Age Discrimination Laws
Most states and the federal government have laws that prohibit private persons, organizations, and governments from discriminating against people because of age. In employment situations, individuals are protected from age discrimination by employers on the basis of age under the Age Discrimination in Employment Act. Generally, workers over the age of 40 are protected. Age discrimination may have occurred if your employer has treated you differently than other employees who do the same work as you because of your age.
Intent Must Be Proved For An Age Discrimination Claim
To prove age discrimination, an employee must show that the employer's intent was to discriminate on the basis of age. This intent can also be proved if the employer has treated other persons in the same age range unfairly.
Examples of When Age Discrimination Can Occur in the Workplace:
- Hiring, forced retirement, firing
- Job advertisements and recruitment
- Compensation, pay, regular and fringe benefits
- Waivers of the right to sue in exchange for severance pay
What Else is Prohibited by Age Discrimination Laws?
- Age preference or age limitations in job notices or advertisements. This is permitted only when the employer has proven that age is a "bona fide occupational qualification."
- Discrimination by apprenticeship programs.
- Denial of equal benefits to older employees. This may be permitted when the employer proves that the cost of lesser benefits to the older employees equals regular benefits to younger employees.
- Retaliation after filing a claim, participating in an investigation, or opposing the employer's discriminatory practices.
- Harassment due to age.
Federal Age Discrimination Laws and Agencies - EEOC
The Equal Employment Opportunity Commission (EEOC) enforces the federal anti-discrimination laws. They investigate claims of age discrimination in employment. Generally, in order to file a lawsuit in federal court, an employee must first file a claim with the EEOC. The deadline for filing a claim with the EEOC is 180 days after the age discriminatory act. Because the EEOC investigators are often overworked and have countless other cases, people often get a "right to sue" letter from the EEOC, hire a private lawyer, and pursue their age discrimination claim in Court. Employees that have signed a waiver of age discrimination rights may give up their right to sue an employer.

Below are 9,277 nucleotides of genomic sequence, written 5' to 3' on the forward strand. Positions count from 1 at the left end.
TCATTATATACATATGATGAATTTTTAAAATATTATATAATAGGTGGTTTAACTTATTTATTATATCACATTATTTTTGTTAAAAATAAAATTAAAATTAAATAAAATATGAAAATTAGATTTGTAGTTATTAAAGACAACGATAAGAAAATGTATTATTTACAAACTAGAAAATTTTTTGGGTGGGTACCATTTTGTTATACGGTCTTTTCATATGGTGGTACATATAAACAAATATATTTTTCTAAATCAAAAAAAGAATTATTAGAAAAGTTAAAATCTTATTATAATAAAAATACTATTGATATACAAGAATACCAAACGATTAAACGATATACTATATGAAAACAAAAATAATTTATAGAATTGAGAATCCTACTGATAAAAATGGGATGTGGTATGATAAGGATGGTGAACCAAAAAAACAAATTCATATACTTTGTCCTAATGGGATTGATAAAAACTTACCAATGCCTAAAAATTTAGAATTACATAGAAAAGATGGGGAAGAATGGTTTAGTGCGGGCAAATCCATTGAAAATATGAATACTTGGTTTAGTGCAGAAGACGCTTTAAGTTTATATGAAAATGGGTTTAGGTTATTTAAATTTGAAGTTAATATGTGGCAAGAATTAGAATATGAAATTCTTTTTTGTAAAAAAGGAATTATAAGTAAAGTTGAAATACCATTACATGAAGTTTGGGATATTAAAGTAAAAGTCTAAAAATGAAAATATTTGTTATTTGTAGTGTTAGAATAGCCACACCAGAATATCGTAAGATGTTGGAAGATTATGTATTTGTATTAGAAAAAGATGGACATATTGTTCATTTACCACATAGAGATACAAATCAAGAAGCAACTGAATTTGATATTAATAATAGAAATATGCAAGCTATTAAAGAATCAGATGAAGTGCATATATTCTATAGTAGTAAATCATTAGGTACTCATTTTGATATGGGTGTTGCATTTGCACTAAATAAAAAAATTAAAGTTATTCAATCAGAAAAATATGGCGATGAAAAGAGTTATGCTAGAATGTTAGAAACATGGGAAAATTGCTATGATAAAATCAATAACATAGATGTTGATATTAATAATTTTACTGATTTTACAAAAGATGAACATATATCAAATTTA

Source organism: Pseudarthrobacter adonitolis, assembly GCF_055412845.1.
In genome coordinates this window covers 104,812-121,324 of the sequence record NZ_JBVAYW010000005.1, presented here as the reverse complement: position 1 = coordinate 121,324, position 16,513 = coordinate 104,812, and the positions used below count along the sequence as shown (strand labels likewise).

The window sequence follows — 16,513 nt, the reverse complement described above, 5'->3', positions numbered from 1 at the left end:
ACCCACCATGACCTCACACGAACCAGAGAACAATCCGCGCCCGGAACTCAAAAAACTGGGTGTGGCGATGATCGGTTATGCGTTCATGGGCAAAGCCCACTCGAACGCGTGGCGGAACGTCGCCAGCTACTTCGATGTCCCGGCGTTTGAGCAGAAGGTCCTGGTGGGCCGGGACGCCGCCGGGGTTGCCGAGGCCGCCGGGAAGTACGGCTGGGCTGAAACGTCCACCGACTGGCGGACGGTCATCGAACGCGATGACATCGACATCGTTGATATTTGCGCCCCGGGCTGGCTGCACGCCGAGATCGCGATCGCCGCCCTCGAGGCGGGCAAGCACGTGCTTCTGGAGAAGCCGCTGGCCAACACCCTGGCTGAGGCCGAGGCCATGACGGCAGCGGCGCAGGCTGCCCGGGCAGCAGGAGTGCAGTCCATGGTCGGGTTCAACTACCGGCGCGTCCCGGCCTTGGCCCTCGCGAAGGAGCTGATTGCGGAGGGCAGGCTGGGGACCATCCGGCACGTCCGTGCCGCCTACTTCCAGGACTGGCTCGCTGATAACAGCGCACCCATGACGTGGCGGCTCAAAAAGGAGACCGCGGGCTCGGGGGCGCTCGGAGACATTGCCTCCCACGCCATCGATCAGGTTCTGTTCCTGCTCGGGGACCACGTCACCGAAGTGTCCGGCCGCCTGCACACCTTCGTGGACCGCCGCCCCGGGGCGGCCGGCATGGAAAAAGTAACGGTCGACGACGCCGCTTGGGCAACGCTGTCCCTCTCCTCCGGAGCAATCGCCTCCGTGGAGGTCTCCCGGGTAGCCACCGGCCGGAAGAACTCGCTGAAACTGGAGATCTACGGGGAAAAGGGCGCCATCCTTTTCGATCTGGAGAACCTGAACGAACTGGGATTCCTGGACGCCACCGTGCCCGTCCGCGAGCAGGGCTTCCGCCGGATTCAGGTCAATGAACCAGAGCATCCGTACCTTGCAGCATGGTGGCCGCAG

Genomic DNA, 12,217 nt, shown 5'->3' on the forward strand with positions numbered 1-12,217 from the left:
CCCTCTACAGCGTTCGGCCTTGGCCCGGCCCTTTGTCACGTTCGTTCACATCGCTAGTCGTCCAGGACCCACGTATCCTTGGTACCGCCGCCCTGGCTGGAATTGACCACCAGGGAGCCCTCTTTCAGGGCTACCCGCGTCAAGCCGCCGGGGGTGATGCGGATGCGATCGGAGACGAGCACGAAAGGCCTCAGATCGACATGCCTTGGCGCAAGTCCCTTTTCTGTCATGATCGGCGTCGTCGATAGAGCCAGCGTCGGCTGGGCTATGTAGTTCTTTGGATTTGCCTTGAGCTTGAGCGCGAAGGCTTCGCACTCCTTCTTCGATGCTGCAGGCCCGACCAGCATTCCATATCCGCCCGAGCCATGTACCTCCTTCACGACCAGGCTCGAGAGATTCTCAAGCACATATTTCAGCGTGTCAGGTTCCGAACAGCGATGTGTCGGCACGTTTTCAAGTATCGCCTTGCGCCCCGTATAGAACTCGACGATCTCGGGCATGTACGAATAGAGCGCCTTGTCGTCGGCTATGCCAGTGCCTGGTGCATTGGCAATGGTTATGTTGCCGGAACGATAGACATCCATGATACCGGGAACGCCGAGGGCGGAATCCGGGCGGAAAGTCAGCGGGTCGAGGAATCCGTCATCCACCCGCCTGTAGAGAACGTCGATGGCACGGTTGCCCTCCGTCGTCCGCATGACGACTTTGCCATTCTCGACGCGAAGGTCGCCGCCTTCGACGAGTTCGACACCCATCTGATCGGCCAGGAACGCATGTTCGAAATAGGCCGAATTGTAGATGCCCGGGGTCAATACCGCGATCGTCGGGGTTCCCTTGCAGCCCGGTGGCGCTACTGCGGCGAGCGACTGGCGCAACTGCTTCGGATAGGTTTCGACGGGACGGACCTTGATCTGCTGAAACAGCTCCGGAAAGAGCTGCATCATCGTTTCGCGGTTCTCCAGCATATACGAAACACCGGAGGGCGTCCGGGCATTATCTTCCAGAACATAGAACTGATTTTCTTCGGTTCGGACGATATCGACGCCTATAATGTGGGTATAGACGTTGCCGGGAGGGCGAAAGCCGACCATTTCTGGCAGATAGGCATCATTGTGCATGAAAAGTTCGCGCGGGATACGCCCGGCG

State Age Discrimination Laws and Agencies
Most states also have their own laws regulating age discrimination in employment, and agencies to enforce these laws. The names of these state agencies vary by state, as do the deadlines for filing a claim.
Do I Need an Attorney Experienced with Age Discrimination Cases?
Pursing an age discrimination claim against an employer is complicated because procedural laws vary depending on where and when you file your claim. A lawyer will help you with the filing deadlines specific to your claim. Also, because the EEOC investigators will not get to your claim immediately, a lawyer can help you investigate and pursue any additional remedies. It is also a good idea to see a lawyer before signing a waiver or other severance package. If you are an employer being sued for employment discrimination, you should speak to a lawyer immediately.
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Last Modified: 02-08-2011 07:37 AM PST